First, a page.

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Sunday, 19 May 2013

Looking up the family

I’ve talked before about going to the Scotland’s People Centre at Register House in Edinburgh. Register House, Edinburgh It was purpose built to house the  all the vital records from all the counties and parishes throughout  Scotland, and was opened in 1788. 

Picture above from the computer screen at SPC so apologies for the quality.

In 1855, the keeping of records of births, marriages and deaths (BMDs) was made compulsory, whereas before that, although it had been suggested to parish ministers that they should keep records, not all did.

If you actually find an ancestor’s BMD in 1855 you find a lot more information than in subsequent years when the amount of detail required dwindled.  The other day I decided, after a telephone conversation with a cousin in Cornwall, to go up to Edinburgh, and do some more research on the family.   I only have the name as a middle name, from my paternal grandmother’s family, but he’s descended from one of granny’s brothers and still has the family surname.

SPC and Sasines

Normally when I go to Register House I try to get a seat in the Matheson Dome – the building on the right of the photo, the other being the Sasines office - but if all seats are taken it’s the Reid room - not so attractive - but when I got there the other day, I found the  Matheson Dome closed and the Reid Room full.  

However, the Adam dome decorationDome was made available and I spent my day under its beautifully decorated ceiling, and surrounded by its gallery of archives and bookshelves.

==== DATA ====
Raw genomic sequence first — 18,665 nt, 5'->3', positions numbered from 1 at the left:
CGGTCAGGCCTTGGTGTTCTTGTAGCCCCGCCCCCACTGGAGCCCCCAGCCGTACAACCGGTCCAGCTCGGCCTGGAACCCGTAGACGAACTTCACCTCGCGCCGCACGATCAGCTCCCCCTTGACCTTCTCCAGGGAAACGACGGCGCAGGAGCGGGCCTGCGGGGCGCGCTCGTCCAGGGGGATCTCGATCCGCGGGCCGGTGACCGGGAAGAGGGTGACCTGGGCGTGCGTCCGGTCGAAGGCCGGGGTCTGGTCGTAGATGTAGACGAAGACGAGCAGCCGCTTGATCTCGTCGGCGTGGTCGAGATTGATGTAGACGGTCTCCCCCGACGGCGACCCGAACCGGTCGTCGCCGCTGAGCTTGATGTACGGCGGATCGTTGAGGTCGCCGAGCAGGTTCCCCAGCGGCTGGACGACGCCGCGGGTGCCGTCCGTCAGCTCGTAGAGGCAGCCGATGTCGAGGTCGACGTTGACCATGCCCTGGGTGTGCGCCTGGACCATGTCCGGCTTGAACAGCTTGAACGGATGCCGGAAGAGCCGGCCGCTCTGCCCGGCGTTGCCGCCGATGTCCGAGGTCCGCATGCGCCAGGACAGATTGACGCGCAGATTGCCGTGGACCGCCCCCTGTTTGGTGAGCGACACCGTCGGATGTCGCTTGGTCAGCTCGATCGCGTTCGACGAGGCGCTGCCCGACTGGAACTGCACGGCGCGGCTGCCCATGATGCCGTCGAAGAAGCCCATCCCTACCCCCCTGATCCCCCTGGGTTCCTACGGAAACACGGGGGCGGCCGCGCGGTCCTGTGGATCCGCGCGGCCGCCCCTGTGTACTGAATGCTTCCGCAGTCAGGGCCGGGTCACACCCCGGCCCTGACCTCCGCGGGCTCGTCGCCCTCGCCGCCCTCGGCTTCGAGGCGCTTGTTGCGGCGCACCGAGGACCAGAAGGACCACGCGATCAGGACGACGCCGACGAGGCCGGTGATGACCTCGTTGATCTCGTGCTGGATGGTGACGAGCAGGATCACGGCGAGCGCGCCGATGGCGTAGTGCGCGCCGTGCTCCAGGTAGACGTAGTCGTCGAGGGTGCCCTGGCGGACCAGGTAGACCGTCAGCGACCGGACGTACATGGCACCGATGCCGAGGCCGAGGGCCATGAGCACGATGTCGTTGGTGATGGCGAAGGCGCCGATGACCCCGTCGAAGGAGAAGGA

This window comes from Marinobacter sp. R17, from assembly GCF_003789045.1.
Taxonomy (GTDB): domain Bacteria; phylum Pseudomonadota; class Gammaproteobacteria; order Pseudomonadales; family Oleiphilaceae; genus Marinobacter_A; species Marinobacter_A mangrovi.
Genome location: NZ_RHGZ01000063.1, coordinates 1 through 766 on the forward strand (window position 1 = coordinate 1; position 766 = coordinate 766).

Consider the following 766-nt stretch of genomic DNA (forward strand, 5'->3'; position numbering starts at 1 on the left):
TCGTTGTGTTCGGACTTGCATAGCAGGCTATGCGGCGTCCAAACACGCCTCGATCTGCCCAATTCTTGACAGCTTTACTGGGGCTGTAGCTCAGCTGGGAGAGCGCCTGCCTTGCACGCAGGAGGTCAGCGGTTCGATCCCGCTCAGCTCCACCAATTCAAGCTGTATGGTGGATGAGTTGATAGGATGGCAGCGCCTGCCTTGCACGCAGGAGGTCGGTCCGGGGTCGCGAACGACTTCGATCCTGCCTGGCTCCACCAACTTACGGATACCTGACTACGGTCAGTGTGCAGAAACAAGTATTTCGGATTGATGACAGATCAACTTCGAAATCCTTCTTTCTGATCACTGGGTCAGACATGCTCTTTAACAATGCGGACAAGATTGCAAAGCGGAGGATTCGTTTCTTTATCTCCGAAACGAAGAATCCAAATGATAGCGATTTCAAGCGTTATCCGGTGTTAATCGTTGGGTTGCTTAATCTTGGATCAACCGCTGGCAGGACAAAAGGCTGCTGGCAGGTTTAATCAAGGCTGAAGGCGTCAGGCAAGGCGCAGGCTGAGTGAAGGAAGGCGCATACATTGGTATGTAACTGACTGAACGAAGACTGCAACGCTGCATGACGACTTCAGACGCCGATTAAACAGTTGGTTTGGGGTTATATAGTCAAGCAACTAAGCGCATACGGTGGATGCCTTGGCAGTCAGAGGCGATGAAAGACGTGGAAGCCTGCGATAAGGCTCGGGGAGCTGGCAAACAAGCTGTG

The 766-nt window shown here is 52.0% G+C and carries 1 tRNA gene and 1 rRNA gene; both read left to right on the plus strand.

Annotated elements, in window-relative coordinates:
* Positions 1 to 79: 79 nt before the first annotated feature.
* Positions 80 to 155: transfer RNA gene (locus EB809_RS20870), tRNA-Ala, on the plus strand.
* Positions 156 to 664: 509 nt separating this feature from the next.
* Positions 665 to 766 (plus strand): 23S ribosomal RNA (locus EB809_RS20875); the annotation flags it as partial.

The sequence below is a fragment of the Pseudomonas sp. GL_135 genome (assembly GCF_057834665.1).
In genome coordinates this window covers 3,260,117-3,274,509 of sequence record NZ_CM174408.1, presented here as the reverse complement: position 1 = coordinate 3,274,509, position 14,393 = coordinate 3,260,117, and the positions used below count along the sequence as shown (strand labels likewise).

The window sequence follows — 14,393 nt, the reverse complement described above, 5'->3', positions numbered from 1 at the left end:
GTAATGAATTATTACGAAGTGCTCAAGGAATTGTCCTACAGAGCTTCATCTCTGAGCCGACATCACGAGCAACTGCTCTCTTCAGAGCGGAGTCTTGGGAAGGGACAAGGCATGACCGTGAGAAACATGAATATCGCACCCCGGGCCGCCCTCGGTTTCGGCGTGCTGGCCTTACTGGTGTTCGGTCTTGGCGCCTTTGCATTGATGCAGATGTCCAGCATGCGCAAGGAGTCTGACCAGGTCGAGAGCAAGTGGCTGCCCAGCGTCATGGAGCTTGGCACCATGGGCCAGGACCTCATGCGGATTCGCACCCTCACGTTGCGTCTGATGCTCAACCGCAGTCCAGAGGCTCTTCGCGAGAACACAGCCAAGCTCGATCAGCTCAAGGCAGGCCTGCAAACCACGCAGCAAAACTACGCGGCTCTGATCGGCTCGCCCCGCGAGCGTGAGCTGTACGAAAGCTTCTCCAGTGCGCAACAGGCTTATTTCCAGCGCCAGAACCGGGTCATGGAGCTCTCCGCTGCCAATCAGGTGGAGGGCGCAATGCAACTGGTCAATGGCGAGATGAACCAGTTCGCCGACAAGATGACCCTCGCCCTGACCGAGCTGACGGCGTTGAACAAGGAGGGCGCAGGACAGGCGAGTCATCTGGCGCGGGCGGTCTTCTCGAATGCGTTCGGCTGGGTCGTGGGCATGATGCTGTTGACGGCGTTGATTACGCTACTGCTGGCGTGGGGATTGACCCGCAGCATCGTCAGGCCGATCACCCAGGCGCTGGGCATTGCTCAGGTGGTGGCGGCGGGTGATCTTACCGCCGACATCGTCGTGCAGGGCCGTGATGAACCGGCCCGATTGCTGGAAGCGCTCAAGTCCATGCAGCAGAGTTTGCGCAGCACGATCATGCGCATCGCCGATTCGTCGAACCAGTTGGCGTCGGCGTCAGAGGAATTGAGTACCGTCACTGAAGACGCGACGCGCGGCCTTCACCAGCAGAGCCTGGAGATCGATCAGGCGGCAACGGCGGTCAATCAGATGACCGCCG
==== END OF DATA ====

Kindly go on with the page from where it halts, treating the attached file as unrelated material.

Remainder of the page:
KG3The statue of George III, king at the time Register House was built, stands in an alcove off the Adam room. It is made from Carrera marble  with crown and sceptre in gilt metal.

  adam domeThough the surname is unusual, it is still very hard to find exact information, thanks to the many variations of spelling of the same name.  Our family settled on the KINMONT spelling, probably in the 19th century, but when names were written down by a recorder, they wrote them as they heard them or as they thought the name should be spelled.  So brothers and sisters could each be recorded with a different spelling, Kinmond, Kinment, Kinmonth, Kinmouth, Kynman, Kinninmonth, to name just a few.

Anyway I looked up a few of my Kinmonts on the census records – mine came from a village in Perthshre and gradually they came to Edinburgh - and from there looked for their births, marriages and deaths, and even some wills, which were interesting.   A day at Register House always passes far too quickly, and there’s always someone whose details you still haven’t searched for.  For me that was the aunt of my great grandfather, whose name was given to her great niece and then to me!  Next visit, if I haven’t already looked up the ScotlandsPeople website.

I do enjoy a day at the Scotland’s People Centre, and one of these days will start delving into the Scottish archives to find out more about my families.

Talk again soon.

2 comments:

Katrina said...

I've never actually been inside Register House, it looks lovely. It's a fine old Scottish name - whatever the spelling.

Evelyn/Ev/Evee said...

It's beautiful, Katrina. When I first started this journey back through the centuries the records I looked at were all stored in the smaller building next door - New Register House - and the dome room walls were lined with the original record books. Not that we got to look at them then. By that time they had all been put on microfiche and there was a lot of walking to and fro for your relevant fiches stored in drawers in a wide passage encircling the dome room. All on computer now, and you can see pictures of the old parish records sometimes quite illegible till you get into the swing of the 16th/17th century handwriting. More recent records are on certificates where you can actually see in various cases the signature of an ancestor. I find that in itself quite exciting!
Glad to see you back on Pining!